Ursa Major
Mizar and Alcor is a double star in the handle of the Big Dipper. Was once used as a test of good eyesight before glasses. Mizar resolves into a beautiful blue-white and greenish white binary (double star system). They are labeled on the map I linked to above.

Photo: The North America Nebula in a Wikipedia photo that reveals how its appearance can change dramatically using different combinations of visible and infrared observations by telescope.

Michael Rector is an amateur astronomer with his own blog, Adirondack Astronomy.

Thursday, June 2, 2011

The Almanack’s New Astronomy Contributor

Please join me in welcoming our newest contributor to the Adirondack Almanack, amateur astronomer Michael Rector. Like many folks, I’m terrible at discerning the objects in the night sky so I asked Michael to help teach us what to look for, and how to identify what we see in the heavens above. He writes about astronomy on his own blog Adirondack Astronomy and will be contributing here occasionally about all things astronomy.

Michael told me “The field of astronomy is extremely interesting, and one great thing is you don’t need to understand physics or the highly detailed science behind astronomy to enjoy the night sky with your naked eye, binoculars or with a telescope.” Although he now lives in Clinton County, Micheal has fond memories of spending time at Great Sacandaga and West Canada Lake where the skies are dark and the Milky Way is bright.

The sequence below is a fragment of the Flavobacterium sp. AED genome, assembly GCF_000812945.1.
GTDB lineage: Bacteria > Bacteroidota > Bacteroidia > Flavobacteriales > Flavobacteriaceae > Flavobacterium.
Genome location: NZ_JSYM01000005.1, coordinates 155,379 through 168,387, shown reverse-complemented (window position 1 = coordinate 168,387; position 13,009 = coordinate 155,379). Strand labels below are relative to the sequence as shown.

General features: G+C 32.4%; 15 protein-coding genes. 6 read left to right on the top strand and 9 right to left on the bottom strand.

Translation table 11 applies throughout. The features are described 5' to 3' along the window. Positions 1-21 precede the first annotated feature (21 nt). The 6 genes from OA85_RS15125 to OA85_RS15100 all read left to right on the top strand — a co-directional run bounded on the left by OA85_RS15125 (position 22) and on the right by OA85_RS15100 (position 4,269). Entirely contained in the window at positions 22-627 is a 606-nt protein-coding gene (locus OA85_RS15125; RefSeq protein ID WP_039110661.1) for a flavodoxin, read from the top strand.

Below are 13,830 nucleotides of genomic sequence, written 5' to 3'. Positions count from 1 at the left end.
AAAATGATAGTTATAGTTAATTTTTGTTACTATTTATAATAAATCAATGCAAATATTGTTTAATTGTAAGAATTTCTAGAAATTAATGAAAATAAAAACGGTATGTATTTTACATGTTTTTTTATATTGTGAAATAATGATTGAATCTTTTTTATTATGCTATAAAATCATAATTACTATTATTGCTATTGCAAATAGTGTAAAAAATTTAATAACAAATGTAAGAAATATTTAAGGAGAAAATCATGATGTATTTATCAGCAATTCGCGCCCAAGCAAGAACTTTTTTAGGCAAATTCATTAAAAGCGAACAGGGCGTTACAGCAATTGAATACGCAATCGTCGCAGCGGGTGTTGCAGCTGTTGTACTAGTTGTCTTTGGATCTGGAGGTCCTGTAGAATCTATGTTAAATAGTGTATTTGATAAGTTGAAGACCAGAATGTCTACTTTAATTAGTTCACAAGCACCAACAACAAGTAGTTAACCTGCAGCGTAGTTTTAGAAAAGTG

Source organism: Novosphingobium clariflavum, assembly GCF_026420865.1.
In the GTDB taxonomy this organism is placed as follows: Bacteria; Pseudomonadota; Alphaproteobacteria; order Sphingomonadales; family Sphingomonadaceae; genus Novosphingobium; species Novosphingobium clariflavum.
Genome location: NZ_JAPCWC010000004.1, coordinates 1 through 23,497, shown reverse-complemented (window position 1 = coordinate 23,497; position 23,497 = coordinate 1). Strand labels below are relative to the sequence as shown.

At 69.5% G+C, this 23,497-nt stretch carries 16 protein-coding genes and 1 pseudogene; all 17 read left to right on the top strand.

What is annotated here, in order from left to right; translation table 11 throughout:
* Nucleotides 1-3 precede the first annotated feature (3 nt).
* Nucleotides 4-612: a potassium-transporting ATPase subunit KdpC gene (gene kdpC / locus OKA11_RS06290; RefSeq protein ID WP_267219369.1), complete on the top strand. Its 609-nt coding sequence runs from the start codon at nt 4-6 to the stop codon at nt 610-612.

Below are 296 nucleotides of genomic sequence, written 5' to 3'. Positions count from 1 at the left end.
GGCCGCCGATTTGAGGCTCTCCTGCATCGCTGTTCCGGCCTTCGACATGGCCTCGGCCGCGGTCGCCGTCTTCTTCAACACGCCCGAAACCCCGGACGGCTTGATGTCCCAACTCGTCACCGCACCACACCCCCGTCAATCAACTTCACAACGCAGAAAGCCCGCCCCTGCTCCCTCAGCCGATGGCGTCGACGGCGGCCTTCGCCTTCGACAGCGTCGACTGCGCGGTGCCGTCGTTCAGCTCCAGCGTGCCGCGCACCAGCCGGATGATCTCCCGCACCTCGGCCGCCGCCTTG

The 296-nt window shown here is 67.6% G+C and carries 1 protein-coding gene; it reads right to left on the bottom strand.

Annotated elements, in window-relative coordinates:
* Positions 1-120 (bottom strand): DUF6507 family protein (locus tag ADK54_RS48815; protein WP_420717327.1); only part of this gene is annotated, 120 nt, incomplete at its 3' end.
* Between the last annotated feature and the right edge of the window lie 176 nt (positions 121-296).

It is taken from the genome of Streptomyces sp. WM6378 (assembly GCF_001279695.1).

Michael is interested in getting together with other star-gazers around the region. If you are interested in getting together for an occasional star party feel free to contact him at

Michael Rector joins the Almanack‘s other regular natural history contributors Tom Kalinowski and Corrina Parnapy, and occasional contributor Larry Master.

Thursday, June 2, 2011

Commentary: ORDA Should Run Belleayre

Belleyare Mountain Ski Center, located in the Catskills and currently operated by the New York State Department of Environmental Conservation (DEC), could instead be managed by the Olympic Regional Development Authority (ORDA), according to officials at ORDA. The idea comes from Governor Cuomo’s Commission on Spending and Government Efficiency (SAGE), and could be implemented as early as next winter. If implemented, the proposal stands to benefit skiers and the economies of the Catskills and Adirondacks. » Continue Reading.

Wednesday, June 1, 2011

High Peaks Happy Hour: Shepard’s Cove Lake George

Look what we’ve been missing since our twenties! At some point during that decade we decided to avoid Lake George Village in the summer season. Too much traffic, too crowded, too expensive, what – pay for parking! When we sat at the lakeside bar at Shepard’s Cove on Saturday of Memorial Day weekend, Pam took in the breeze from the open doors and windows, cast her glance out on the lake, listened to solo act Rich Ortiz playing his acoustic music and felt she had been cheating herself all those years.
Our bartender, Jonny, flattered us by insisting on seeing our ID’s. We knew immediately that he was going to be fun. We informed him of our purpose in visiting on that day, and after he and the other bartender finished ribbing us about having to “work” on Memorial Day weekend, we ordered our drinks and took in the interior scenery.